Last edited: February 06, 2005

Protect Privacy of Bedroom

Kansas City Star, December 9, 2002
1729 Grand Avenue, Kansas City, MO 64108
Fax: 816-234-4926

The U.S. Supreme Court should take the opportunity it has given itself to remove some of the most constitutionally indefensible laws on the books in 13 states, including Missouri and Kansas.

These laws say, in effect, that what people do in their own bedrooms is the government’s business. The laws in Missouri, Kansas, Texas and Oklahoma criminalize "deviate sexual intercourse with another individual of the same sex." Laws in Alabama, Florida, Idaho, Louisiana, Mississippi, North and South Carolina, Utah and Virginia criminalize certain sexual practices for everyone.

Sexual behavior in private between consenting adults is none of the government’s business. Nor does the government have an effective or equitable way to enforce such laws.

So the Supreme Court should overturn its unfortunate 1986 decision in which a 5-4 majority ruled that gay men and lesbian women have no constitutional protection against discriminatory sexual legislation. One of the five justices in the majority has since said he regrets his vote. The Georgia law in the case has since been repealed.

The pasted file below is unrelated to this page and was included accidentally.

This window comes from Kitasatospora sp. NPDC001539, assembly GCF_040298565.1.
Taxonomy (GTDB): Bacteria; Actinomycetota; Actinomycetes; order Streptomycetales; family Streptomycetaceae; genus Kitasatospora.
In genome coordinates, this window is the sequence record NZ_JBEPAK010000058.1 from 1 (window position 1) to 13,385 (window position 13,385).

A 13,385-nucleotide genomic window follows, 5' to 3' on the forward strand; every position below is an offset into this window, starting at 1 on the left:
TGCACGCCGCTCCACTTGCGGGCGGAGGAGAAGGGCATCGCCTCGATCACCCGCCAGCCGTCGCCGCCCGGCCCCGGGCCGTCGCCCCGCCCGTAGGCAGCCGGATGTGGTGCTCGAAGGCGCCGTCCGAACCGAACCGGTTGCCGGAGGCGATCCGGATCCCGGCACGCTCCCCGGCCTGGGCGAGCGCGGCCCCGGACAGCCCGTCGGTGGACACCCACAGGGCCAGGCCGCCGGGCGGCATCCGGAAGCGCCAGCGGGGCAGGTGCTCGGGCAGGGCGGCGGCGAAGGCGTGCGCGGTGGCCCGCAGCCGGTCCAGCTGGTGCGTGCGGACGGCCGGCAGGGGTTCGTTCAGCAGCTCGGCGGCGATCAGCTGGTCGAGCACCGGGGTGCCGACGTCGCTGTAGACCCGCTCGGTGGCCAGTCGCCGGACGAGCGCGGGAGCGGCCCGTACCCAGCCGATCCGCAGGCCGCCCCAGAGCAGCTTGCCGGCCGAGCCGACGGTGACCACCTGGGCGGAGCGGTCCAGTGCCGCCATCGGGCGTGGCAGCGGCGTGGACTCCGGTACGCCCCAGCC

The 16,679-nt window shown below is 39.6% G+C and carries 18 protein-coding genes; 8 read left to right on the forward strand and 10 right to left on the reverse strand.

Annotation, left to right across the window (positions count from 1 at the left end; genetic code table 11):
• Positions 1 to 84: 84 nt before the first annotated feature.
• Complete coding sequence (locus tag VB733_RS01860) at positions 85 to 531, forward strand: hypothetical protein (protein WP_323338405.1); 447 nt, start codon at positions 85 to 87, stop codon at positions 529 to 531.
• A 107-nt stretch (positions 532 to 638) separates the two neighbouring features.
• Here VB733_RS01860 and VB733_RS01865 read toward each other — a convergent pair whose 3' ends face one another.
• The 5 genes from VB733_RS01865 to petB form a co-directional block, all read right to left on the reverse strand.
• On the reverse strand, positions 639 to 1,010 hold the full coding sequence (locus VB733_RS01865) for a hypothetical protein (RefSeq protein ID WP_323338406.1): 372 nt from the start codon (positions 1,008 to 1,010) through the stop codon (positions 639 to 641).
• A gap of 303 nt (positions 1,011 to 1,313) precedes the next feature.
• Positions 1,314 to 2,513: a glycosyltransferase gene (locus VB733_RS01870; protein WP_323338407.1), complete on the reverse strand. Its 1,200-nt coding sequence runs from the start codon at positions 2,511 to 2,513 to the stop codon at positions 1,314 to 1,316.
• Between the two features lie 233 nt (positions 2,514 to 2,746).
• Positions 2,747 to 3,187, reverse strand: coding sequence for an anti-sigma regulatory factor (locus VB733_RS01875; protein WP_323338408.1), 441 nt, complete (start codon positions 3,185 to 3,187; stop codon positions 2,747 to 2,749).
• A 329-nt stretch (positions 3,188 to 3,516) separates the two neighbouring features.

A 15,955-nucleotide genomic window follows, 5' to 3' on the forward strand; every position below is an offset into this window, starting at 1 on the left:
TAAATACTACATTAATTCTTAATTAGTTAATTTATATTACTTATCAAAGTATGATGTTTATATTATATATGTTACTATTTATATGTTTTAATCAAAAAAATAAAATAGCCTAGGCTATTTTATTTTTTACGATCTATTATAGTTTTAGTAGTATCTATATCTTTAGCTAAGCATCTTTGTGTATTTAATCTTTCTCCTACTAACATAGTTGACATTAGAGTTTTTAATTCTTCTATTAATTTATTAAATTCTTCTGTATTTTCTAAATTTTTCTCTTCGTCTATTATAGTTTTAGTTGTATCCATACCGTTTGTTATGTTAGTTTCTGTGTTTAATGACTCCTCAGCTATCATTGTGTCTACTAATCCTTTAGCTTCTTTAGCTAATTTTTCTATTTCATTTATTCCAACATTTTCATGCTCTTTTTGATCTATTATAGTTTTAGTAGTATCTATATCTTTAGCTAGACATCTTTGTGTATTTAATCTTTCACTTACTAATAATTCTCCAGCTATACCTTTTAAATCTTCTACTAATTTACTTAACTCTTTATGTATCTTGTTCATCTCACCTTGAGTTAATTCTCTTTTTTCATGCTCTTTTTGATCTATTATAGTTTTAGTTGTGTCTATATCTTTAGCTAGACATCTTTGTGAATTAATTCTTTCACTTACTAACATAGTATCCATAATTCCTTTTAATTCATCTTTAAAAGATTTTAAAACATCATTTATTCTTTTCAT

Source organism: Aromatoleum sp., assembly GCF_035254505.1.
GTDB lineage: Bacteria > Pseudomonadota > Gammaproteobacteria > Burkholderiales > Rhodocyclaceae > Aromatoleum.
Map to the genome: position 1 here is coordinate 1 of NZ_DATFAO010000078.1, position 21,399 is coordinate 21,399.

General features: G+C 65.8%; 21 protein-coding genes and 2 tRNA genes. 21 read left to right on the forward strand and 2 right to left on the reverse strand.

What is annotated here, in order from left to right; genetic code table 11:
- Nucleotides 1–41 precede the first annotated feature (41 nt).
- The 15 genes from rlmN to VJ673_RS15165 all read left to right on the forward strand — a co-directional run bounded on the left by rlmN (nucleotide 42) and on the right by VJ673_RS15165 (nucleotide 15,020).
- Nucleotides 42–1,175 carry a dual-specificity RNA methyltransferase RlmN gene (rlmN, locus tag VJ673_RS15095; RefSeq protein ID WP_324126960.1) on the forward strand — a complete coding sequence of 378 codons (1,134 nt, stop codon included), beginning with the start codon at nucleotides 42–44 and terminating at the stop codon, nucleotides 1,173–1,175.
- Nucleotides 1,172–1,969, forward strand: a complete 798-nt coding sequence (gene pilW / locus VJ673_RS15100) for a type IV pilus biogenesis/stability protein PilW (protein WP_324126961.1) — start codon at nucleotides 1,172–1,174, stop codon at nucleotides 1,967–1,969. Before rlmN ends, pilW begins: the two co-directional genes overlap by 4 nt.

Now the Supreme Court has agreed to review a Texas law being challenged by two men arrested in Houston in 1998. Sheriff’s officers had been called to a home to investigate a neighbor’s report of a "weapons disturbance."

The report was phony and the person who submitted it was convicted of filing a false report. But authorities sent to the house arrested two men having sex. They were convicted but appealed, saying Texas law violates their federal constitutional protections to equal protection and privacy.

Privacy is one of the central issues. Although gays and lesbians have an obvious interest in this case, the case is ultimately about whether Americans are free even in their own homes to do things that should be none of the government’s business.

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